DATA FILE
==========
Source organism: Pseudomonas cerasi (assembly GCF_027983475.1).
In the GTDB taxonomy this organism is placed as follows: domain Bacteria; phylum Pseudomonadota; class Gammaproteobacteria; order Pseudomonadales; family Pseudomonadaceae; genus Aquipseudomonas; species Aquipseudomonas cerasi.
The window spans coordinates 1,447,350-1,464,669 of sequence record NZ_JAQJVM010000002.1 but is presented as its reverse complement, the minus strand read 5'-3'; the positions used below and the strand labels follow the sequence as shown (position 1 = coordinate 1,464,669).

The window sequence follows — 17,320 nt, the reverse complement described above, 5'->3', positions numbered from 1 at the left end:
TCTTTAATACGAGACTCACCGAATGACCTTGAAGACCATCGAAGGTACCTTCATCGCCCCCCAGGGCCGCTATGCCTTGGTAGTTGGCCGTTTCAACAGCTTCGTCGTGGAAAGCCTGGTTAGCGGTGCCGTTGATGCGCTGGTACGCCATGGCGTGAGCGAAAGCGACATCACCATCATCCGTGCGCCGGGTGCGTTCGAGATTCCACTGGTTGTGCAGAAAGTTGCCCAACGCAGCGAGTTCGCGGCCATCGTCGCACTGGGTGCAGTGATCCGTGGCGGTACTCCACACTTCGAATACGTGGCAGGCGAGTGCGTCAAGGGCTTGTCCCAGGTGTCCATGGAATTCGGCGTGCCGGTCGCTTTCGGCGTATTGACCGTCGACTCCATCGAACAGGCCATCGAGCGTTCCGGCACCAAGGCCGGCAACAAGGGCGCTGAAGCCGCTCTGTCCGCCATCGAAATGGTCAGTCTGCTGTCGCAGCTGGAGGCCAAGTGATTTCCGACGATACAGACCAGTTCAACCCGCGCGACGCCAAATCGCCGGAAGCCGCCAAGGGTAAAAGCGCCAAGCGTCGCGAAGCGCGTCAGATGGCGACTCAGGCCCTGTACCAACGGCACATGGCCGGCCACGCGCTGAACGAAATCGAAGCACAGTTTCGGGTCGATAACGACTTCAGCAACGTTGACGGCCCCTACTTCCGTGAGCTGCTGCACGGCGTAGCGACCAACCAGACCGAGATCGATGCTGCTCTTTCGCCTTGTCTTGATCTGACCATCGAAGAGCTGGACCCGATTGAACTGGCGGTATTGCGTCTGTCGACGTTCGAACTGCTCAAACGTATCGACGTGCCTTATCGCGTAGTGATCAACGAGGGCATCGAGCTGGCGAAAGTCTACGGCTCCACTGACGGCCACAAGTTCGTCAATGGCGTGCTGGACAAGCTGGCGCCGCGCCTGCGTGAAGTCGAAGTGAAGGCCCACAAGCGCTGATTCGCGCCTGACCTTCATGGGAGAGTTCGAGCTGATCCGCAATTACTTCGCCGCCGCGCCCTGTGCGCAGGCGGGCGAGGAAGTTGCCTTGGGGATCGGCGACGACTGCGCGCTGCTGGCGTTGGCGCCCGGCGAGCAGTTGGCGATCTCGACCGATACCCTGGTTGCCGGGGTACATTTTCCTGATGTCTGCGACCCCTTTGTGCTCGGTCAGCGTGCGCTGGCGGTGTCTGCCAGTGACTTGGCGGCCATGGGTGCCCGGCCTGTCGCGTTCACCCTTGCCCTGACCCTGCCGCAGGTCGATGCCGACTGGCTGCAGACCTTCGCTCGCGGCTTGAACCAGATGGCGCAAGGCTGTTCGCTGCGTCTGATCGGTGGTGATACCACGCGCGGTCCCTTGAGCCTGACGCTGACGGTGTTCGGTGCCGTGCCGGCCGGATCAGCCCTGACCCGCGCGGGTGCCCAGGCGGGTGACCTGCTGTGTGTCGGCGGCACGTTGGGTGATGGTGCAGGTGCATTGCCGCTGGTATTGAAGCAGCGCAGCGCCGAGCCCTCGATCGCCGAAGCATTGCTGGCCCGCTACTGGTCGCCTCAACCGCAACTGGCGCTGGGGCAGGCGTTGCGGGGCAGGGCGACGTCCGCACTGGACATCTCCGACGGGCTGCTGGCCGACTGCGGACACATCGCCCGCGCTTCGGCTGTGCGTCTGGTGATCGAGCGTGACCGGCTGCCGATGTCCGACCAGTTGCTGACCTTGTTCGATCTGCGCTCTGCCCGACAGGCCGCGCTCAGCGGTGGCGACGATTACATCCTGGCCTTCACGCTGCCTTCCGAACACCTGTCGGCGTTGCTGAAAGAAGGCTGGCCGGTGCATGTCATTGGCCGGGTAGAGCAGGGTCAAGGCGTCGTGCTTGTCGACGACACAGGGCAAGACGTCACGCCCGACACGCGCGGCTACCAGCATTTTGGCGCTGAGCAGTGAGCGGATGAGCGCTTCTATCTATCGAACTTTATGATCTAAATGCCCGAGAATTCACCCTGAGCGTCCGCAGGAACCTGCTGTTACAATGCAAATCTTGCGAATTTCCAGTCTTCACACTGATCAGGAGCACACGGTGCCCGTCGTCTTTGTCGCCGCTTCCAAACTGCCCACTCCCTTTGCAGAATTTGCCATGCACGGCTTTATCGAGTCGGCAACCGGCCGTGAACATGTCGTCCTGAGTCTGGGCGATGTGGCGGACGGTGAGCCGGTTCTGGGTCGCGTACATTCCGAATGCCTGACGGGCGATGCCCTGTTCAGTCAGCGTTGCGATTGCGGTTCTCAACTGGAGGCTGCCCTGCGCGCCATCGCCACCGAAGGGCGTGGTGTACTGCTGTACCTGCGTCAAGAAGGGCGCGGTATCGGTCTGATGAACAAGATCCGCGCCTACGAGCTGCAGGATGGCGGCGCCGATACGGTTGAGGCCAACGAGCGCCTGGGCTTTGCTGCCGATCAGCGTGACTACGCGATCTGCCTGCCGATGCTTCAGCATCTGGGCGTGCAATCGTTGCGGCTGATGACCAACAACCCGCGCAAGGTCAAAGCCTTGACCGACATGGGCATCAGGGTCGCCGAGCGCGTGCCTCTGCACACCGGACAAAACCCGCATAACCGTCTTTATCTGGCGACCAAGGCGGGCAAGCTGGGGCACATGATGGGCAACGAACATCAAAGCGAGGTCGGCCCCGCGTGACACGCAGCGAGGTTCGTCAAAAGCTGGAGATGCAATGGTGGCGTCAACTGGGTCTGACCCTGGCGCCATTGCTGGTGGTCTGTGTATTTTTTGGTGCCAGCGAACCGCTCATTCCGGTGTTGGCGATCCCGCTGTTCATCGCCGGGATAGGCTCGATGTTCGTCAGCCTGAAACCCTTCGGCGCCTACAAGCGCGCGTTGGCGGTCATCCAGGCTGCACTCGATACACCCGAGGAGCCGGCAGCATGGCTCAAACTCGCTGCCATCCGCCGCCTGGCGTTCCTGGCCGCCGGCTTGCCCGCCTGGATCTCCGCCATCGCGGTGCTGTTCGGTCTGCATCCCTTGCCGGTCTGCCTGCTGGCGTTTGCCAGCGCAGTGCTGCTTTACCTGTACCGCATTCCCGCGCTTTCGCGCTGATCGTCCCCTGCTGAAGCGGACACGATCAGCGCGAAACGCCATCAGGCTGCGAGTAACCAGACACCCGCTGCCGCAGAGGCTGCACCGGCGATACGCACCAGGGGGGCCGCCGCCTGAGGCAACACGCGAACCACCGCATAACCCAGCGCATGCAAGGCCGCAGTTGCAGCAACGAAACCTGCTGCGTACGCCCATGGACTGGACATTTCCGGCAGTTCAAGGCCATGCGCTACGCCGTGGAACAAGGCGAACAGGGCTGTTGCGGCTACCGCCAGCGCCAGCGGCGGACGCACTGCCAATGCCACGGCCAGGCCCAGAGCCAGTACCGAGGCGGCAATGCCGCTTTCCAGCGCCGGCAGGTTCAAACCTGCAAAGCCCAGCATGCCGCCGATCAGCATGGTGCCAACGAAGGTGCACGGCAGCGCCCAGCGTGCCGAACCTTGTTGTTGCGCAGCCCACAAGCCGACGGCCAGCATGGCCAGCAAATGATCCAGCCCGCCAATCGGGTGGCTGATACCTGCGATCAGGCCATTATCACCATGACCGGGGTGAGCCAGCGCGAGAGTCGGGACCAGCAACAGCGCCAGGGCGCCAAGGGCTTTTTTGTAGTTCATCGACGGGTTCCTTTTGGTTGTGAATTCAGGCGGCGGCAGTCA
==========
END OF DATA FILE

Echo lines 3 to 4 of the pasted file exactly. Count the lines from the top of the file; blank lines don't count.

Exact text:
The window spans coordinates 1,447,350-1,464,669 of sequence record NZ_JAQJVM010000002.1 but is presented as its reverse complement, the minus strand read 5'-3'; the positions used below and the strand labels follow the sequence as shown (position 1 = coordinate 1,464,669).

The window sequence follows — 17,320 nt, the reverse complement described above, 5'->3', positions numbered from 1 at the left end: